Browse Publications Technical Papers 2019-01-0927

Characterization of Driving Pattern of CNG Inter City Buses and Development of New Real World Driving Cycle and Comparison with Regulatory Driving Cycles 2019-01-0927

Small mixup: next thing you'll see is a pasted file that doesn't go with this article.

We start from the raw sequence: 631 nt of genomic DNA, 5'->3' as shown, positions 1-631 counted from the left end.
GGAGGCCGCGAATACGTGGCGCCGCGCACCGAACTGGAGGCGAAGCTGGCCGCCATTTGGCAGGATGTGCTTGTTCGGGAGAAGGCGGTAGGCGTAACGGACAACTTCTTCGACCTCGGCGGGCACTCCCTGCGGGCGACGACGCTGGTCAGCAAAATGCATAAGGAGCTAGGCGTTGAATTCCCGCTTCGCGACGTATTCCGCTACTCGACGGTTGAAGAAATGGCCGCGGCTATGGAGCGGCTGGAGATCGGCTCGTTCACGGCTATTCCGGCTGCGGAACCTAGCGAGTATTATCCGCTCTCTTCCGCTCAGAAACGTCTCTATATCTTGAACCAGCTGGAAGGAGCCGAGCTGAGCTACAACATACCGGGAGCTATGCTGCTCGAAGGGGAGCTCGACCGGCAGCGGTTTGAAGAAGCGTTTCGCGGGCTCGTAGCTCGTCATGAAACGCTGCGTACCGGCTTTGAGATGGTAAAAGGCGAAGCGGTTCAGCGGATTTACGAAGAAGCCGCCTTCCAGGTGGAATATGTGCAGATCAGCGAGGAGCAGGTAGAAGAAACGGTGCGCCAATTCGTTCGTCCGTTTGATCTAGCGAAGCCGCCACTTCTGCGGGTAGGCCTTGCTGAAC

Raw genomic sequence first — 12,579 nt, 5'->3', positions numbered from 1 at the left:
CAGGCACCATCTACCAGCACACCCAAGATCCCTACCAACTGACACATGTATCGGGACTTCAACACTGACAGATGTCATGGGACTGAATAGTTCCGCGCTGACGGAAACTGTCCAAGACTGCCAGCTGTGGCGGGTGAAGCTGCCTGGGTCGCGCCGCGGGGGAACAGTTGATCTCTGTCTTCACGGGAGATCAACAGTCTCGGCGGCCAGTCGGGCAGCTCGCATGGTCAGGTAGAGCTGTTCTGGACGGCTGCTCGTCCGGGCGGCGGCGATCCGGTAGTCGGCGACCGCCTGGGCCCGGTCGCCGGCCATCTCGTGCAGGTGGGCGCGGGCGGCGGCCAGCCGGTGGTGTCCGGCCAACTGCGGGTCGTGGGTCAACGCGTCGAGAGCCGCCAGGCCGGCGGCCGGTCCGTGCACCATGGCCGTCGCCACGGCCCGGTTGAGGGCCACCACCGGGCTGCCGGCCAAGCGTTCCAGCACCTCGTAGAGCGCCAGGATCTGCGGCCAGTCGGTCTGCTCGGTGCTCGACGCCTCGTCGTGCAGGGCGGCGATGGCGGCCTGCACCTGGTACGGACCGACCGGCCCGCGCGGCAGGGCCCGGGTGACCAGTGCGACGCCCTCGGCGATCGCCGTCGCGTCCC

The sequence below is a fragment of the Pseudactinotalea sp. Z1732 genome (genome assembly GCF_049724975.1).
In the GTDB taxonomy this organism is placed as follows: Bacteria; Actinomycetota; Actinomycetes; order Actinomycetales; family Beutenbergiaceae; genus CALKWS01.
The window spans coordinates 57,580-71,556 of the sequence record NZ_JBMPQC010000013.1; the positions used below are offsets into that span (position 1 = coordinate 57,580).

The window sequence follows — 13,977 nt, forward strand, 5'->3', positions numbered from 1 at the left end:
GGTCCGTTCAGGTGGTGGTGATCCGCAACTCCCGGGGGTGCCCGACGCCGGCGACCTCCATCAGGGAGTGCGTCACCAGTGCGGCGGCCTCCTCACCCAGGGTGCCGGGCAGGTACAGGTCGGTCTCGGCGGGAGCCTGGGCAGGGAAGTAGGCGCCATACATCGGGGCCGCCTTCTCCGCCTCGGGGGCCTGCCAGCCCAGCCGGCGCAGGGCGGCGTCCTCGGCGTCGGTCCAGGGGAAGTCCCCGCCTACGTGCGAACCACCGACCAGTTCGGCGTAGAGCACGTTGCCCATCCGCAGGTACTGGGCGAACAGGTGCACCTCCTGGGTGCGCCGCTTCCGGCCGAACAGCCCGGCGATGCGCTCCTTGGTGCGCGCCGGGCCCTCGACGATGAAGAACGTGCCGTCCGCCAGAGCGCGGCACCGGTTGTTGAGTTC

The New Delhi city which is the capital of India is one of the most polluted cities in the world. The policy makers have implemented various control measures, such as mandatory use of CNG fuel by all commercial vehicles in place of diesel. There has been reports which concludes a gap between real world driving cycles and regulatory driving cycle used for type approval emission testing of vehicles in a laboratory. Development of real world driving cycle for intra-city CNG buses is of great importance for energy economy and emissions performances tests, as well as evaluation of control strategy of using CNG as an alternative fuel over diesel fuel using modelling approach. In this study, speed and position of the buses were collected, using Automated Vehicle Location (AVL) system in synchronization with global positioning systems (GPS) and data loggers. These driving data were used for development of new driving cycles by applying micro trip-based method. These newly developed driving cycles were modelled in International Vehicle Emission Model for estimating both regulated and unregulated emissions. This study also comprehensively compares real world driving parameters and emission characteristics with two regulatory cycles, i.e., European Transient Cycle (ETC) cycle and World Harmonized Transient Cycle (WHTC) cycles. The Emissions simulation were also carried out for both CNG and diesel fuel by considering appropriate category of vehicles to assess the advantage of one fuel over other for different pollutants. It is shown in the study that real-world driving parameters and emissions are different as compared to standard driving cycles. The real world driving average speed was around 18~22 km/h in comparison to 40 km/h and 59 km/h for ETC and WHTC cycle, respectively. The Real world average VOC emission were simulated 0.040 g/km with respect to 0.031 g/km for ETC and 0.0275 for WHVC cycle. The PM emission were much lower for CNG fuel (Avg-0.0049 g/km) as compared to 0.54 g/km for diesel fuel and CO emissions were observed 6.60 g/km for CNG and 0.20 g/km for diesel fuel. However, for most of the emissions WHVC cycle better represented real-world driving emissions of CNG buses driving pattern as compared to ETC cycle.


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